116 3rd St SE
Cedar Rapids, Iowa 52401
A new projection, from a study being cited by national health officials, shows 777 Iowans will die of COVID-19 through Aug. 4, with the peak of the outbreak hitting the state April 17.
This is according to state-specific estimates from the Institute for Health Metrics & Evaluation, a University of Washington program cited by White House coronavirus advisers this week as being in line with the Trump administration's predictions.
As of Tuesday afternoon, the state reported a total of seven deaths so far related to the virus. While Iowa officials have provided the data points they look at in determining public policy, they have declined requests to provide projections of those indicators.
Gov. Kim Reynolds said she her administration has projected that Iowa's COVID-19 outbreak should peak by mid- to late April but she declined to talk specifics.
'We've tried to put metrics in place that would start to flatten the curve so that we don't overwhelm our hospital system; that we make sure that we have the beds and the (personal protective equipment) and the equipment that we need to take care of Iowans,” she said.
'We're also working with the Department of Public Health in putting together metrics that will help us identify potentially what that peak may look like for Iowa and when that may occur so that we can start to monitor that and be prepared,” Reynolds added.
The White House coronavirus task force Tuesday gave the public the first look at its nationwide projection.
It holds that even with social distancing, business and school closures, between 100,000 and 240,000 people in the United States will die because of the virus in the next few months.
As staggering as the projection is, the task force said it predicted there would be between 1.5 and 2 million deaths if there was no mitigation.
Based on the Institute for Health Metrics & Evaluation's numbers, Iowa has enough hospital beds available (4,297) for the estimated number of COVID-19 patients who would need hospitalization (2,344). But the number of intensive care unit beds specifically that would be needed in Iowa would be 108 short.
Iowa has 283 invasive ventilators, but would need 292 at the peak of the outbreak, the institute estimates.
The projections, which can change daily, factor in state-mandated social distancing.
For example, Iowa's estimates are higher than they otherwise might be because the institute has determined the state has not implemented any of four measures of social distancing, including ordering the closures of schools and non-essential services, ordering Iowans to shelter at home and severely limiting travel, said Dr. Abraham Flaxman, an associate professor of Health Metrics Sciences with the institute.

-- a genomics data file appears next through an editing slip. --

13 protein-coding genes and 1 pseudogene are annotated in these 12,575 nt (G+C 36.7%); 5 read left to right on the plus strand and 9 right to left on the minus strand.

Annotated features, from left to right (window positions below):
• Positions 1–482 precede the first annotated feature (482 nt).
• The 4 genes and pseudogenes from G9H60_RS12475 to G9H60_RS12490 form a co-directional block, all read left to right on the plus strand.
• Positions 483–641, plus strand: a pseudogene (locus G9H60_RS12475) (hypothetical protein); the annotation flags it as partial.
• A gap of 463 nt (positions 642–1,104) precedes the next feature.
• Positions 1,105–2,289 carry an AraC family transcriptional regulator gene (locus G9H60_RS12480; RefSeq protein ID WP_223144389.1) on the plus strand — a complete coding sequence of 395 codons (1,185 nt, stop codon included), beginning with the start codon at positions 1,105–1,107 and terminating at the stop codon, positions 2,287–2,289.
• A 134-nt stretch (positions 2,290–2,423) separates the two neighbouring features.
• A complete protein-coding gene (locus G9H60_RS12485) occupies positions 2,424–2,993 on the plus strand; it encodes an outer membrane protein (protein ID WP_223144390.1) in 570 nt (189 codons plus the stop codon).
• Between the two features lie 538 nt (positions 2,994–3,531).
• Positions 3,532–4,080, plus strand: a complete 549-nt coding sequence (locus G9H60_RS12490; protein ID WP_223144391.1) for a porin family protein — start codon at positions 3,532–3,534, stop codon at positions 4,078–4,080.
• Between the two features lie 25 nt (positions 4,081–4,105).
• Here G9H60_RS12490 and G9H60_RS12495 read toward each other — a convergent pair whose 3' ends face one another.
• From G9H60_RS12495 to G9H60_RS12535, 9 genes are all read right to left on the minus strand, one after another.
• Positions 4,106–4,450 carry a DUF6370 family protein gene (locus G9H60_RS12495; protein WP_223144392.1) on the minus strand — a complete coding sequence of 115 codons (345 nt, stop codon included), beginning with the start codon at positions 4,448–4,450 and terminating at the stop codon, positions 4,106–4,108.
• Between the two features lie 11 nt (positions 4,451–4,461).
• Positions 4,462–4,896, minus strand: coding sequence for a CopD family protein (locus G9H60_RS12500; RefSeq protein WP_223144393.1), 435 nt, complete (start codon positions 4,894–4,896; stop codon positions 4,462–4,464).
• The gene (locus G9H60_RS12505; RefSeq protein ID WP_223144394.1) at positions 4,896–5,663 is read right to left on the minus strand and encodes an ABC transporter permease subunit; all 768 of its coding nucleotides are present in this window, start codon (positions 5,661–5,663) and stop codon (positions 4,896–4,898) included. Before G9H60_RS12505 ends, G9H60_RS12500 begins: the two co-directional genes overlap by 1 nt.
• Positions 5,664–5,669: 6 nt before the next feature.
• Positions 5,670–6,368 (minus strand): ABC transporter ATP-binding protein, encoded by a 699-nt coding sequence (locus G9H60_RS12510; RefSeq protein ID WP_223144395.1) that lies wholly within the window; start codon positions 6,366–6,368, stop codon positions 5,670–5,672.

While Gov. Kim Reynolds on March 15 recommended schools close for a month, that is not considered a government order in the model, Flaxman told The Gazette.
'The key pieces for the way we are implementing this is being very strict about it having to be government-ordered closure,” he said. 'It's not enough that the schools decide on their own to close.”
Reynolds has ordered closures of many non-essential services and businesses, but it may not meet the definition used by the institute, Flaxman said.
But the institute estimates do assume Iowa and other governments will implement further social distancing orders before the peak of COVID-19, Flaxman said.
'We still are assuming you will decide this is going to get bad and take additional steps,” he said. 'It will make a difference in our predictions.”
Another set of projections, these from ProPublica, show the Cedar Rapids area would have enough hospital beds if only 20 percent of infected people need hospitalization and if those hospitalizations are spread over at least 12 months.
If more than 20 percent of the infected population needs to be hospitalized or if those severe illnesses occur more rapidly, Cedar Rapids won't have enough beds, ProPublica reports.
The worst-case scenario shows if 60 percent of infected people need hospitalization within six months, Cedar Rapids will need three times as many hospital beds as it now has available.
Iowa City has the same trends, but with more available beds. The worst-case scenario shows Iowa City needing about 225 percent of the beds currently available.
ProPublica used data modeled by Dr. Ashish Jha and his team of researchers at the Harvard Global Health Institute, the news outlet reported.
The projections were created using hospital bed figures from recent surveys conducted by the American Hospital Association and data compiled by the American Hospital Directory.
'The models assumed uniform infection rates over each time period with steady hospitalizations, and did not account for possible spikes or dips in new cases,” ProPublica explained. 'Though in all likelihood infection rates will not be uniform, this model does not take into account the speed of spread for COVID-19.”
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Rod Boshart of The Gazette Des Moines Bureau contributed.